The Green Party has given initial support for the Terrorism Suppression Bill after negotiating changes, such as making sure foreign convictions and deportations are not accepted without proper scrutiny.
It’s the latest in a string of topics that have illustrated the growing divide among the old guard and the new wave of Greens.
This includes former co-leader Russel Norman, who is also Greenpeace executive director, who yesterdayberated the party for not putting agriculture into the ETS and a lack of climate action.
And now former MPs are at odds over the Terrorism Suppression Bill.
Former Green MP Catherine Delahunty said even with the changes it was still disappointing.
“Overall these kind of bills, which the Greens have had a tradition of opposing, are not going to make the world safer, they’re not the direction we need to go in,” she said.
“They’re actually very narrowly focused, potentially reducting human rights for certain people.”
Ms Delahunty said there were other ways to make the country safer from terrorism.
“It would be much more sensible to get out of the Five Eyes network, to make ourselves less of a target for people like ISIS, and actually stop being part some of the terror that countries like the United States actually visit around the world,” she said.
“We need to educate our population so they understand why the big risk, which is white supremacy, is unacceptable and how to address that.”
She said she knew the Greens would have been under pressure from Labour, but trying to suppress terrorism didn’t work.
Former Green MP Sue Bradford was also against the party showing its support for the bill.
The real difference between the Neo Greens and the Old Greens is that the Neo Greens are held hostage by Identity Politics. When you clear away Golriz’s identity politics grandstanding, the Neo Greens still haven’t actually identified the problems with the anti-terrorism bill…
it’s not until you have a deep dive into the fine print that you start seeing a law that has a terribly large amount of worrying holes in it.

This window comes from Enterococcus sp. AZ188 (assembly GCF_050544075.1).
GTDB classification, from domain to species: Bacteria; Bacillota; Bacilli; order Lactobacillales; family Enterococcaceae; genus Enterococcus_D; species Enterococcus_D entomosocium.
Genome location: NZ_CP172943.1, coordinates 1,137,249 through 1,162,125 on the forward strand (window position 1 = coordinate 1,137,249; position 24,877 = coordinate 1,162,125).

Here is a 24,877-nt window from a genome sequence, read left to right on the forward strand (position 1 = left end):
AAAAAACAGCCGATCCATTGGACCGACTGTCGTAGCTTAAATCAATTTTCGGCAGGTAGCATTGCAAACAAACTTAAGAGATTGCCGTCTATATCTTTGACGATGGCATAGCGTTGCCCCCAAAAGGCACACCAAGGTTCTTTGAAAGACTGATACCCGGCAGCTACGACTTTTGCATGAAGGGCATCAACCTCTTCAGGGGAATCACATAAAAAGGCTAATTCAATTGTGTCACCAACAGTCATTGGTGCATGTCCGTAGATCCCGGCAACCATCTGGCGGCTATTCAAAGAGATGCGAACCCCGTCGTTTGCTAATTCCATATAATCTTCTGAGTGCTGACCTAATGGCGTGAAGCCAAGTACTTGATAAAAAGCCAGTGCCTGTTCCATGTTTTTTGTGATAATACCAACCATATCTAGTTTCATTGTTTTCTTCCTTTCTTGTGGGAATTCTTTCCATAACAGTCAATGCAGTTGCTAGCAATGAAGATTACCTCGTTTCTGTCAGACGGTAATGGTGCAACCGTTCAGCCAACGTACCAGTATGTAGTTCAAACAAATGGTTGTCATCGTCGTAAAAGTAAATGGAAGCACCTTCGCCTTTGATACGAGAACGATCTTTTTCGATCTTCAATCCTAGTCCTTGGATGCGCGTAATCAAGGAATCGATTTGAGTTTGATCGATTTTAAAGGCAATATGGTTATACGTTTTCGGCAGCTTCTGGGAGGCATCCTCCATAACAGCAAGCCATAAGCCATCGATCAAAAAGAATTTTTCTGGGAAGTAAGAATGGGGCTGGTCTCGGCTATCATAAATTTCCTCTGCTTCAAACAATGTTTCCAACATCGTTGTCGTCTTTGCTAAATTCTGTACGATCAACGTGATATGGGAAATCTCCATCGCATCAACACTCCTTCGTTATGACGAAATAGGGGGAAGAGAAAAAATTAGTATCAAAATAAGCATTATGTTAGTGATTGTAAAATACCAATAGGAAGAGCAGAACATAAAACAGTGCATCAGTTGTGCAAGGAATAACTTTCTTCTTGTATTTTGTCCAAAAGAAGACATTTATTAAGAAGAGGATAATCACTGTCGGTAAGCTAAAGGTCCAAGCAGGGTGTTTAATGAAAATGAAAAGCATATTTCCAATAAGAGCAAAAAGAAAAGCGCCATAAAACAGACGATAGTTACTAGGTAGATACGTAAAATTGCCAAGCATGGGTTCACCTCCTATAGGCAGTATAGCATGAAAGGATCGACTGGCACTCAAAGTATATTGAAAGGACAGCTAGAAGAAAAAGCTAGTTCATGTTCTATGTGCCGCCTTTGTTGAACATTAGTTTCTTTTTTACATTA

So you will be guilty of future terror acts that you don’t know anything about and it seems to rely on lots of secret evidence that you as the accused won’t be able to challenge.
Worst of all, the evidential standards for this are, let’s say, woeful…
…balance of probabilities? That’s the evidential threshold we are seriously considering here? The same evidential threshold in civil disputes? I have yet to hear any of the Neo Greens actually articulate this point.
We need wrap around services and support for people who have integrated themselves into terrorist groups and return to NZ, and it would be irresponsible to not have these individuals under surveillance, but the total lack of checks and balances to these powers and the very faint due process is genuinely alarming.
The Old Greens used to know these issues and championed them, the Neo Greens seek an Identity Politics angle and ignore the actual power dynamics of the legislation.
I’ve voted Green all my voting life and called for the Left to rally around them last election to prevent them from being flushed out under the 5% threshold, but when I consider the capitulations they’ve agreed to, the total lack of strategic thinking behind the scenes and the cult like manner Identity Politics has completely enveloped the Party, I think they might just be too alienating this time around.
Marama Davidson infamously called on white bros to delete themselves on Twitter, I’ve got a funny feeling the Greens might want those white bros to vote for them come 2020.